Sports psychology is a discipline within psychology that studies how mental processes influence athletic performance. Mental game coaching is the practical application of Sports Psychology helping athletes improve their performance.
Let’s rethink the power of doing nothing. If you are like me then you’re tracking your training metrics… It is difficult to see doing nothing as an important part of becoming a better runner.
I have always been highly competitive, especially in individual sports. Perhaps it is because I just love going fast, and nothing makes you feel as fast as when you come flying past your fellow competitors (the only thing that is comparable is racing downhill on my mountain bike). I was… Read More »How I went from competing to experiencing
As the time grows closer to the Argus Cycle Tour I see more and more cyclists on the road “miles in the legs” in preparation for the big day. As much as getting time in the saddle is important, consider spending some time preparing mentally for the race. Here are… Read More »Your mental game plan for the Argus Cycle Tour
You devote of hours and hours to training your body but how much to you spend training your mind? More and more, athletes and sports teams are turning to sports psychology and mental game coaching to give them the edge in training and competition. Sports psychology is a discipline within… Read More »Why you should be mental about sports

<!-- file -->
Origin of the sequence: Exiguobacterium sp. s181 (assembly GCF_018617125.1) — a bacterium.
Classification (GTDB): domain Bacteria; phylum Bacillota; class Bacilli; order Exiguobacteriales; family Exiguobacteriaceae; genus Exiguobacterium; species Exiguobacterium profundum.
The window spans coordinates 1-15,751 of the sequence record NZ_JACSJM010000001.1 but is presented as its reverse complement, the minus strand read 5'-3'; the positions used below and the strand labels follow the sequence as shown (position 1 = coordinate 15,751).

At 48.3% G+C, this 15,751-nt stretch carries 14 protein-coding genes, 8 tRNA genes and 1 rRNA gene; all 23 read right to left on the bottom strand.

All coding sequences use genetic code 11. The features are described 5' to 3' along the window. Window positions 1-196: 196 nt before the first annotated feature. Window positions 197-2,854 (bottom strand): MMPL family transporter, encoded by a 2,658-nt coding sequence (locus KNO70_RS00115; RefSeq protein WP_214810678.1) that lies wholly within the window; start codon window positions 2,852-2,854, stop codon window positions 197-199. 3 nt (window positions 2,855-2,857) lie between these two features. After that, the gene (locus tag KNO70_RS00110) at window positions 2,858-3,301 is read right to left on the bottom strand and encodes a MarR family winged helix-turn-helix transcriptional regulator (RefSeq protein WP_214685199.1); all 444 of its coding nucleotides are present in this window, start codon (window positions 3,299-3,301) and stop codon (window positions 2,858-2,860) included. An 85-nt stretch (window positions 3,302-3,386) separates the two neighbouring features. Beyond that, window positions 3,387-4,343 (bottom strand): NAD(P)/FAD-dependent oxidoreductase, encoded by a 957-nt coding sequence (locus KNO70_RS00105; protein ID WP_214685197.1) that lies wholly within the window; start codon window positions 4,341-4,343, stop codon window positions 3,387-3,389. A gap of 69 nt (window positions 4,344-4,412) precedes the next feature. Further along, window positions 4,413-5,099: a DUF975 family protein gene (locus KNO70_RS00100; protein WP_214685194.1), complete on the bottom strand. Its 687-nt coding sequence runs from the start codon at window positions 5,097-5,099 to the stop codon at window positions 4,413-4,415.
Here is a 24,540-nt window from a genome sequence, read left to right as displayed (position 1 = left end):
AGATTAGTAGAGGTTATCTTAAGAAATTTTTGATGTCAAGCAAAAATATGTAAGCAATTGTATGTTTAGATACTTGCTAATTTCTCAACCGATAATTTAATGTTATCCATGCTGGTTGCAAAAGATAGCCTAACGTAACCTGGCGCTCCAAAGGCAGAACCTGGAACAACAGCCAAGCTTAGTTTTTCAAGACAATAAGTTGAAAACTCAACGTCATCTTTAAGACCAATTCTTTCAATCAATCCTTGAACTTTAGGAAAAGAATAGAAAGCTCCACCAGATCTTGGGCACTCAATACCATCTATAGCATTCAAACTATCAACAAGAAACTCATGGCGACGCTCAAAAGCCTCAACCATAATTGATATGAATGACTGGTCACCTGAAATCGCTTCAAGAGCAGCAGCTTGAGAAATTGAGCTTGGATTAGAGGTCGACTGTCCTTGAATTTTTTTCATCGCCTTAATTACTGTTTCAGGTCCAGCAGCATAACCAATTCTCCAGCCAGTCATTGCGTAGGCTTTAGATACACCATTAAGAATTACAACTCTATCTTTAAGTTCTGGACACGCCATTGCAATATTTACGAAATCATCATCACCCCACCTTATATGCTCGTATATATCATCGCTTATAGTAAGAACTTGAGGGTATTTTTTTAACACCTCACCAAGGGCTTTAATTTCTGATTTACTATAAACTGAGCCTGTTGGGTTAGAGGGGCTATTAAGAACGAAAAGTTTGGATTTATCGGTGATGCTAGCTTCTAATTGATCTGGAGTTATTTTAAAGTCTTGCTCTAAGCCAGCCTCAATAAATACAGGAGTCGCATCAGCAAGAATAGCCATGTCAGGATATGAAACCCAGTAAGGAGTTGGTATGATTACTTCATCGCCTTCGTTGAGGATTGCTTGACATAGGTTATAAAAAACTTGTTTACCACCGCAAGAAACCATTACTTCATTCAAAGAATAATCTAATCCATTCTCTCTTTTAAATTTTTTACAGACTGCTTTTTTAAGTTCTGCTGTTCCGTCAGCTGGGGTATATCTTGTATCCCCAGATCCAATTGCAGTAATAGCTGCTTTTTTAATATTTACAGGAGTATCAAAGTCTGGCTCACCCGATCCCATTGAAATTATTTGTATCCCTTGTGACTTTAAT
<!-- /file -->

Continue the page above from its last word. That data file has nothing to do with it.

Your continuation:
Whether in business or in sports, we all want to perform at our best and have fun doing it. For many of us however, optimal or peak experiences do not happen frequently enough. There are three things that impact on peak performance: our thoughts about the past, our thoughts about the future, and what we think about in the moment.
In sport psychology the state of flow is often called “being in the zone”. Flow is that internal state where time almost stops, where we meet the challenge with ease. Everything just clicks in to gear
In an interview with the American Psychological Association, sports psychologist Dr. Shane Murphy talks about what it takes to be an Olympic athlete. The last question asked by the APA was “What does it take to do your very best when the pressure is on? You talk about being in… Read More »Being “in the zone” – on the field and in the boardroom
Picture this, you’ve been riding for three hours and you’re tired, you can feel the burn creeping into your legs, a sure sign that your body is producing more lactate than it can metabolise. You know that if you carry on at this pace you’re not going to make it. And you begin to wonder, how on earth to the professionals do it? Is their perception of fatigue the same as yours or are they immune to feeling the burn.